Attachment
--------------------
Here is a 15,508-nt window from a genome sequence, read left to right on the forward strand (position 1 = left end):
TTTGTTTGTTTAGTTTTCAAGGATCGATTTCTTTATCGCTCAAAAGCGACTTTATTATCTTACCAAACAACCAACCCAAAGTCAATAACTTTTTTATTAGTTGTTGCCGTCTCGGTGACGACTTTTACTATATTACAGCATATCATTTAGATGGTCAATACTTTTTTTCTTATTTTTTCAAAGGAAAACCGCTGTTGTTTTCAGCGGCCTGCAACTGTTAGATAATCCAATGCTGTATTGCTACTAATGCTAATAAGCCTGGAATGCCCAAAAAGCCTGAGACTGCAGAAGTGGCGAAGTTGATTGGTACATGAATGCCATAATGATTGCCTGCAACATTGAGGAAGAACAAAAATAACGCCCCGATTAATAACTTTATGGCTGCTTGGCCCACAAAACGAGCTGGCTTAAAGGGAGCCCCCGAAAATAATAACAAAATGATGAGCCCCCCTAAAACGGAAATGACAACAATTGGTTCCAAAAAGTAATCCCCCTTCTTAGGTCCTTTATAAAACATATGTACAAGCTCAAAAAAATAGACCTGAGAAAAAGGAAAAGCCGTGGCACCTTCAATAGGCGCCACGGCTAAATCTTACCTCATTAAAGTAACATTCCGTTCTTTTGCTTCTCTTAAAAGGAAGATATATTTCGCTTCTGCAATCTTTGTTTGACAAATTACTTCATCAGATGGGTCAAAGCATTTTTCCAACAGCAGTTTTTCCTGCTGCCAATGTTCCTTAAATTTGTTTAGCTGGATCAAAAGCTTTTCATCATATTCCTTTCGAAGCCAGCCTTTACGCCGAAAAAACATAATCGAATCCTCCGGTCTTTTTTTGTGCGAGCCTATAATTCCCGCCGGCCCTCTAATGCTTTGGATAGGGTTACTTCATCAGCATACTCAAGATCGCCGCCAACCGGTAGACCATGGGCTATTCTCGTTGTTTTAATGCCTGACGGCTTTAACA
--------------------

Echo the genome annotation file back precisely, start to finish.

Here is a 15,508-nt window from a genome sequence, read left to right on the forward strand (position 1 = left end):
TTTGTTTGTTTAGTTTTCAAGGATCGATTTCTTTATCGCTCAAAAGCGACTTTATTATCTTACCAAACAACCAACCCAAAGTCAATAACTTTTTTATTAGTTGTTGCCGTCTCGGTGACGACTTTTACTATATTACAGCATATCATTTAGATGGTCAATACTTTTTTTCTTATTTTTTCAAAGGAAAACCGCTGTTGTTTTCAGCGGCCTGCAACTGTTAGATAATCCAATGCTGTATTGCTACTAATGCTAATAAGCCTGGAATGCCCAAAAAGCCTGAGACTGCAGAAGTGGCGAAGTTGATTGGTACATGAATGCCATAATGATTGCCTGCAACATTGAGGAAGAACAAAAATAACGCCCCGATTAATAACTTTATGGCTGCTTGGCCCACAAAACGAGCTGGCTTAAAGGGAGCCCCCGAAAATAATAACAAAATGATGAGCCCCCCTAAAACGGAAATGACAACAATTGGTTCCAAAAAGTAATCCCCCTTCTTAGGTCCTTTATAAAACATATGTACAAGCTCAAAAAAATAGACCTGAGAAAAAGGAAAAGCCGTGGCACCTTCAATAGGCGCCACGGCTAAATCTTACCTCATTAAAGTAACATTCCGTTCTTTTGCTTCTCTTAAAAGGAAGATATATTTCGCTTCTGCAATCTTTGTTTGACAAATTACTTCATCAGATGGGTCAAAGCATTTTTCCAACAGCAGTTTTTCCTGCTGCCAATGTTCCTTAAATTTGTTTAGCTGGATCAAAAGCTTTTCATCATATTCCTTTCGAAGCCAGCCTTTACGCCGAAAAAACATAATCGAATCCTCCGGTCTTTTTTTGTGCGAGCCTATAATTCCCGCCGGCCCTCTAATGCTTTGGATAGGGTTACTTCATCAGCATACTCAAGATCGCCGCCAACCGGTAGACCATGGGCTATTCTCGTTGTTTTAATGCCTGACGGCTTTAACA